The uneventful life of Thomas Hood

bookOccasionally one sees a book that just has to be bought, which is how I felt when I saw W.M. Rossetti’s edition of the poems of Thomas Hood (1799  – 1845) in a bookshop at the weekend. Not only does it combine a poet I keep meaning to find out more about with an editor I am interested in, it’s also a rather handsome book (I think it looks better in the paper, so to speak, than in the photo). It also has illustrations by Gustave Dore, which I have also attempted to photograph.

Besides its appearance, it has other interesting aspects, not least being WM Rossetti’s ‘critical memoir’ of Hood. In my research on Christina Rossetti I frequently warn people to take  her brother’s critical memoir of her with a pinch of salt, since he was clearly attempting to shape his sister into what he saw as an appropriate poetess. I don’t know enough about Hood to know if he is doing the same thing here (and indeed he admits that his information is a270px-Thomas_Hood_from_NPGlmost entirely from Hood’s children’s Memorials of their father), but I do know WMR well enough to know when he is a bit unsure of what to say. The Memoir begins: ‘There were scarcely any events in the life of Thomas Hood.’ Rossetti also admits his subject was not a prepossessing chap (see right), and dogged by ill-health and money worries. So far, so unappealing. However, if, like me, your main acquaintance with Hood is ‘The Song of the Shirt’ and ‘The Bridge of Sighs’, what comes next is surprising. “His excessive and immeasurable addiction to rollicking fun, to the perpetual ‘cracking of jokes’ … is a somewhat curious problem. … The influence of Charles Lamb may have had something to do with it – probably not very much.” Reading the Memoir, it is clear that Rossetti is confused and a little put out by the humour of Hood’s personality and much of his work, and doesn’t really know how to approach it.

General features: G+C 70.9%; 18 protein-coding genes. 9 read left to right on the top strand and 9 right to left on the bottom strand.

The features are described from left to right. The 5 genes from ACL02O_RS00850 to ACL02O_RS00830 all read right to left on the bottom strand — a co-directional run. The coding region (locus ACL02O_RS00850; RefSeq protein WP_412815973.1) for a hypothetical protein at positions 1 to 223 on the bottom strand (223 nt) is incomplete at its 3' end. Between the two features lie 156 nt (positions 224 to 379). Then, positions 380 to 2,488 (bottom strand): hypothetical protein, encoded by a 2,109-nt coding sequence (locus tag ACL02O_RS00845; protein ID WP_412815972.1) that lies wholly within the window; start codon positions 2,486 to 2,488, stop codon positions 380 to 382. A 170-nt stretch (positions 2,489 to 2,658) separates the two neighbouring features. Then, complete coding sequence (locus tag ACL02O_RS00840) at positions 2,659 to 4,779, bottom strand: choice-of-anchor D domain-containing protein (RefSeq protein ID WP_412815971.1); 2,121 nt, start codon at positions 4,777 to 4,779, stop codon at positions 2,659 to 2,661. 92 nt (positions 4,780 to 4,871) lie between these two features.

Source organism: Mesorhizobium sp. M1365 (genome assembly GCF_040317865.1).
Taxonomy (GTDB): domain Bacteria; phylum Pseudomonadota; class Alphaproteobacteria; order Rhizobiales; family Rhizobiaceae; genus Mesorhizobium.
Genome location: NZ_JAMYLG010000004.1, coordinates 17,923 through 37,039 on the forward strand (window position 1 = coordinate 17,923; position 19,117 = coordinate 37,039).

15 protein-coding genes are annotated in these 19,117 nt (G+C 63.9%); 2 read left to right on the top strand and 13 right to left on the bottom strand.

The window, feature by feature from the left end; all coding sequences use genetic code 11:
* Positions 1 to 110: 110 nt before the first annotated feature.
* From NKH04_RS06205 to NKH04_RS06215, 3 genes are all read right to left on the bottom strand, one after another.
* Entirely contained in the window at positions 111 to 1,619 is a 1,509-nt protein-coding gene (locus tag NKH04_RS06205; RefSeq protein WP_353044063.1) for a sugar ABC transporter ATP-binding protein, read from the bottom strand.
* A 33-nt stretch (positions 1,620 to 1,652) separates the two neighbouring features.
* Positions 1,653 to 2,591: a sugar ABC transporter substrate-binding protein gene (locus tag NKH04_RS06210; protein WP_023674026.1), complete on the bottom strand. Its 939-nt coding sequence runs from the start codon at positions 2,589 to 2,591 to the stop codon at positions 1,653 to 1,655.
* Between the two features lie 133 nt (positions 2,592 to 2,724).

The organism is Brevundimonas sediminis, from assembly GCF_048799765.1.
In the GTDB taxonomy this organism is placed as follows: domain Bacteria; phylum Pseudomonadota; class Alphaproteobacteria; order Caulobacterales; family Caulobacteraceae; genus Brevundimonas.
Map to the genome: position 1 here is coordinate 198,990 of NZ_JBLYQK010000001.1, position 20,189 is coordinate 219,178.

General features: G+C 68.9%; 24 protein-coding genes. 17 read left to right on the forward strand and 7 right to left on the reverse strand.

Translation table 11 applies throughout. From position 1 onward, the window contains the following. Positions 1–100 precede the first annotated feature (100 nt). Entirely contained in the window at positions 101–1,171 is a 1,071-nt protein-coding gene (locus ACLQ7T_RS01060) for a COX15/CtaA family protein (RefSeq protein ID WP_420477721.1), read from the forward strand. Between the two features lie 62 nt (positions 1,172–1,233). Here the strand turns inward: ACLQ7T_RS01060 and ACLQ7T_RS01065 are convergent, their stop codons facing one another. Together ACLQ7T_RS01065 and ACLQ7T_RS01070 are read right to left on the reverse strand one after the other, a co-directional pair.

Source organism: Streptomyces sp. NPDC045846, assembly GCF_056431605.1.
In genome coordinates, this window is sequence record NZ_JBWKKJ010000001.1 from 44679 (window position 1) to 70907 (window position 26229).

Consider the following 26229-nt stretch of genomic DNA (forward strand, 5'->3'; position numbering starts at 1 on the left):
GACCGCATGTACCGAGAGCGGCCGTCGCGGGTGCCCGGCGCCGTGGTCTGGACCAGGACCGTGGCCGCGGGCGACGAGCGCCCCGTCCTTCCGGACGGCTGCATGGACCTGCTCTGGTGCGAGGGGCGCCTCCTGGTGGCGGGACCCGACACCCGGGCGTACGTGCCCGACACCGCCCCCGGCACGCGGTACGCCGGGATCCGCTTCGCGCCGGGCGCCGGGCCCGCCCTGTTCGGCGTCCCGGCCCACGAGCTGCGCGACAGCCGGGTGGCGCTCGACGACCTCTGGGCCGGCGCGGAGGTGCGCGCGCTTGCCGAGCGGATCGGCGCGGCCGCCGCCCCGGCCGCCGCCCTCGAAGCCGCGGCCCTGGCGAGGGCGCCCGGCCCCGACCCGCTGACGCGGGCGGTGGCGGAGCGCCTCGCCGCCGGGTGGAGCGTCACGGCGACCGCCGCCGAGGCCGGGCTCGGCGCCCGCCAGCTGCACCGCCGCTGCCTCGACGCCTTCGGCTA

When one comes to the poems, this humour is apparent in many of them, though since these are less famous than his melancholic works, one feels that perhaps posterity, on the whole, agrees with WMR. ‘Miss Kilmansegg and her Precious Leg’ is perhaps the best known of his humorous works, and parodies the sentimental tone that he uses in seriousness elsewhere. ‘Faithless Nelly Gray: A Pathetic Ballad’ is an excellent example of Hood’s ability to parody traditional forms, producing a poem which is simultaneously macabre and grotesque, humorous and parodic, and a demonstration of his skill. But there are other serious works, too, such as his ‘Ode to Melancholy’, which seems to owe something to Milton’s ‘Il illusPenseroso’, but at the same time gives you the uncomfortable impression that the poet is laughing at you across the centuries, for taking seriously his high-flown sentiment. ‘Ode on a Distant Prospect of Clapham Academy’ clearly satirises Gray’s poem, but others, such as ‘I Remember, I Remember’, which I learned as a child, offer a genuine sentiment which is difficult to dismiss as parody or irony.

There are too many poems that I find interesting in this book for me to do justice to them all in a blog post, so I will close with one I found particularly unusual. ‘The Haunted House’ is one of the longer poems, and one which takes a deserted Gothic mansion for its setting. It’s evocative, drawing on the tropes and aesthetics of the Gothic genre – and yet it leads nowhere. It is, ultimately, an exercise in revealing the futility of searching for an ‘atmosphere’ in a poem, for this poem, well-constructed, allusive and enjoyable, is nothing but atmosphere. It goes nowhere, tells no tale, and ultimately refers any mystery back to the reader. Such games can only be played by a poet confident of his craft, and Hood’s collected poems show that he was most certainly that, and a remarkably versatile and enjoyable poet who deserves, in my opinion, to be better known.


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